Posts Tagged ‘stock market’

Thomson Reuters Brings Semantic Search to the Trading Floor

Tom Groenfeldt of Forbes reports that Thomson Reuters is bringing semantic search to market information. He writes, “Looking up Cisco results on a Thomson Reuters Eikon terminal is as simple as typing in Cis. The name will autofill and you’re there.  Just like Google. Is nowhere safe from the consumerization of IT, not even trading rooms? ‘We want to change the way people interact with financial information,’ said Philip Brittan, global head of desktop platform at Thomson Reuters. ‘We are making it more like what modern search engines, such as Google, have done in the way you search the Web and interact with Web sites putting the search bar front and center allowing users to simply input what they are looking for’.” Read more

Financial Services In The Spotlight At Sentiment Analysis Symposium

The financial services sector was in focus at this week’s Sentiment Analysis Symposium in New York City, which is organized and produced by Alta Plana Corp. and its founder, Seth Grimes.  Take, for example, the presentation by Rich Brown, head of Elektron Analytics at Thomson Reuters, who disclosed that the company is about to launch market response indicators in support of its Thomson Reuters News Analytics system for the financial community. That product this week also won The Technical Analyst’s 2012 award for best news analytics software.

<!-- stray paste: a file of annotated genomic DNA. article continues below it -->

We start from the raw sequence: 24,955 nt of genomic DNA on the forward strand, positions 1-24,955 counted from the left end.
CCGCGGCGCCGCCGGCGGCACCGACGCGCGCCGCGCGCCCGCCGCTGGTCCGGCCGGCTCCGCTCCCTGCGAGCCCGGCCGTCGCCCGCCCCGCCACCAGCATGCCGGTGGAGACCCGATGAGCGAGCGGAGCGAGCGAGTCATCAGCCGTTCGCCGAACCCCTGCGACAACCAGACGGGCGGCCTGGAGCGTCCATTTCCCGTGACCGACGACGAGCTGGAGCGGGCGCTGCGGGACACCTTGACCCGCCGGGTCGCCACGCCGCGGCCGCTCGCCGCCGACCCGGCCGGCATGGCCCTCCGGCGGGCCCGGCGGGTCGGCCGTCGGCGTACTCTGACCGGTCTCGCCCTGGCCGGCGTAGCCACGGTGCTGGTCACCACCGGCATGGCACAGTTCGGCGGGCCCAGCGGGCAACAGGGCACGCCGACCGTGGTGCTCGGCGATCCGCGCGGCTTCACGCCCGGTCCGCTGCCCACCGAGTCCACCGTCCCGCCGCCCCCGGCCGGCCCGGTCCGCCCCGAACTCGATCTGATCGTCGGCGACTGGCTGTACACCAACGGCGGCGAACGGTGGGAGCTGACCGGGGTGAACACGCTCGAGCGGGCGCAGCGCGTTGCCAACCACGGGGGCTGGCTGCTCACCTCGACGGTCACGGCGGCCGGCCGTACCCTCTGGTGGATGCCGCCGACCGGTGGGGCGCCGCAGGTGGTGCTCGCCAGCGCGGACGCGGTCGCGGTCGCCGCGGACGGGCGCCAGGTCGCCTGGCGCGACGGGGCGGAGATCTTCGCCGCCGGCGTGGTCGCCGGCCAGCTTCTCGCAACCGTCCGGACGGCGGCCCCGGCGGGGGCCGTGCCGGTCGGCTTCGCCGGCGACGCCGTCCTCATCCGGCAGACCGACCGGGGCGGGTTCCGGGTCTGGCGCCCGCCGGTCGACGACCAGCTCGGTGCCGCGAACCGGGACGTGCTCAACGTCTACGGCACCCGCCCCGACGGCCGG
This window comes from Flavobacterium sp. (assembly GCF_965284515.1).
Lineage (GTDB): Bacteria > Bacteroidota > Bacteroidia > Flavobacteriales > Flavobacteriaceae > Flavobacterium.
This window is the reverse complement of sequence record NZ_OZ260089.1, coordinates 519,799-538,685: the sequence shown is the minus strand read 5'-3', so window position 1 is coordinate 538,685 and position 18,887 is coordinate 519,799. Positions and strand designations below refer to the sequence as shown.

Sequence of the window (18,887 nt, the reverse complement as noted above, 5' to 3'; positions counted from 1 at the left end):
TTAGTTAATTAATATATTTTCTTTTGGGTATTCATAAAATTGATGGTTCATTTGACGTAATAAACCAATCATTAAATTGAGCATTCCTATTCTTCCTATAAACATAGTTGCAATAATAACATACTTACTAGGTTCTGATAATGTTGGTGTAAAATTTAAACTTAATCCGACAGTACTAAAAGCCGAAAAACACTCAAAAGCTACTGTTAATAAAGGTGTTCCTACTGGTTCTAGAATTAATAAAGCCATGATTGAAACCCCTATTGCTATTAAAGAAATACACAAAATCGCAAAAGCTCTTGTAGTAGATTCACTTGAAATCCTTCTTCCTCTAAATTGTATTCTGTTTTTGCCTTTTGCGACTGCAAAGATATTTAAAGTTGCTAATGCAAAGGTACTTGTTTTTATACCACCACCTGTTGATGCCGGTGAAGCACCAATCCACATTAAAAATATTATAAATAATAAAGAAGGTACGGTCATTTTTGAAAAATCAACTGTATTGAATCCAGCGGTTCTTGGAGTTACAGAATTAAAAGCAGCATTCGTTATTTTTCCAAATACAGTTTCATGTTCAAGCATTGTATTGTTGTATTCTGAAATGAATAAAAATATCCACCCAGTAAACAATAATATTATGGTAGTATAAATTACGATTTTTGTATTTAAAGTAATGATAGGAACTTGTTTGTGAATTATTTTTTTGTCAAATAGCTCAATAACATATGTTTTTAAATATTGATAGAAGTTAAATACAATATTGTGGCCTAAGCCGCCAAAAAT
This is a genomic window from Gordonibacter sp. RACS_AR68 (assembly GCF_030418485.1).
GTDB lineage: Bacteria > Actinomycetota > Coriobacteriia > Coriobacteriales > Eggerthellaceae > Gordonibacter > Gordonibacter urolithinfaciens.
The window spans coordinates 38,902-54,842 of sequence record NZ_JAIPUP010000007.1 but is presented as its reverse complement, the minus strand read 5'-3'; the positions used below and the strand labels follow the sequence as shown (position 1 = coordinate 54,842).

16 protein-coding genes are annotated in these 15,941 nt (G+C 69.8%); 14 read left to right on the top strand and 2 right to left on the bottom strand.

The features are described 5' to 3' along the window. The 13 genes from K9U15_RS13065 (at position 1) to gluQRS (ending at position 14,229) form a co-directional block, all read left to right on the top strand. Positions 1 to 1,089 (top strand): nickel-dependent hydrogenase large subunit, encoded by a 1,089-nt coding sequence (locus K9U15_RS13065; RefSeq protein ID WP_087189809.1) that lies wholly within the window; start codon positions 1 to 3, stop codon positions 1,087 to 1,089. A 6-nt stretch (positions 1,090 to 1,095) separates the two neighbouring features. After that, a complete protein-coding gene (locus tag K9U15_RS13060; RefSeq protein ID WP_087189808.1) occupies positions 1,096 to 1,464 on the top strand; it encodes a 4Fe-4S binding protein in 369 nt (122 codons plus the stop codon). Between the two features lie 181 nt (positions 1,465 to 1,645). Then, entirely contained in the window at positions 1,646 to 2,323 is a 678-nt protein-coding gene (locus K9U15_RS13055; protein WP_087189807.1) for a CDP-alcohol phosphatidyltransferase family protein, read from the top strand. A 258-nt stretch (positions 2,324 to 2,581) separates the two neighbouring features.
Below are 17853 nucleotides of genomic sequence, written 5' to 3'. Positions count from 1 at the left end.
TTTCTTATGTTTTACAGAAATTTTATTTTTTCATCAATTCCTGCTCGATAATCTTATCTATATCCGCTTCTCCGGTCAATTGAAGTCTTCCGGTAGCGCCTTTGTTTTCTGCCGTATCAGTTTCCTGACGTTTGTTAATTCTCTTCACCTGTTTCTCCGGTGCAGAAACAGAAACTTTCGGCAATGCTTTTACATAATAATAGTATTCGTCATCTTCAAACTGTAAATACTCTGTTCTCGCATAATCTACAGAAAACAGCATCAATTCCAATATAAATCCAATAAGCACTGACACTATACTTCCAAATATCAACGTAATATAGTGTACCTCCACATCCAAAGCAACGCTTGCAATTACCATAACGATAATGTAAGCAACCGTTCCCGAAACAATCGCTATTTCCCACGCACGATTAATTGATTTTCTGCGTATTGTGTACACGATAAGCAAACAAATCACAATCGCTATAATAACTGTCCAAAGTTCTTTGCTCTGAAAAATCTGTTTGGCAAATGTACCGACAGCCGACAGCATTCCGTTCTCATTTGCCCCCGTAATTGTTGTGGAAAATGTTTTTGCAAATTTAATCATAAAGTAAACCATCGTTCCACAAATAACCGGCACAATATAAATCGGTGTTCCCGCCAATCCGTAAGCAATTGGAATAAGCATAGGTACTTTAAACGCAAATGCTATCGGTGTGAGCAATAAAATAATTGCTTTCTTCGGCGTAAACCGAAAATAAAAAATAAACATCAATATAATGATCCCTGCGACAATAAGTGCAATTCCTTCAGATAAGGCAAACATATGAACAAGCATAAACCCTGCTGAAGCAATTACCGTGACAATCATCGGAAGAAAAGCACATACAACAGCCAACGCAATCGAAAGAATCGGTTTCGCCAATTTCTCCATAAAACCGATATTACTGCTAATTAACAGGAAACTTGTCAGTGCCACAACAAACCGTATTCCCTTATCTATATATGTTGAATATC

With its software, originally discussed here, qualitative, unstructured information is turned into a quantitative data set allowing users – machines and humans – to quickly analyze thousands of news stories in less time than it takes to read a single headline, as Thomson Reuters describes it. It uses natural language processing technology to get to the end game, which is to forecast financial market response from news and social media sentiment. Some 82 fields of metadata come into play for automating the analysis of news content. That encompasses sentiment down through to the degree of positive, negative or neutral expressions and how individual companies mentioned in a piece fare in those respects – rather than just the tone of the piece at large. “The computational linguistics system measures the author’s tone as positive or negative on any given entity, which is important and the harder part of it,” Brown said. Other fields include, for example, relevance, genre, intensity of news flow, and more.

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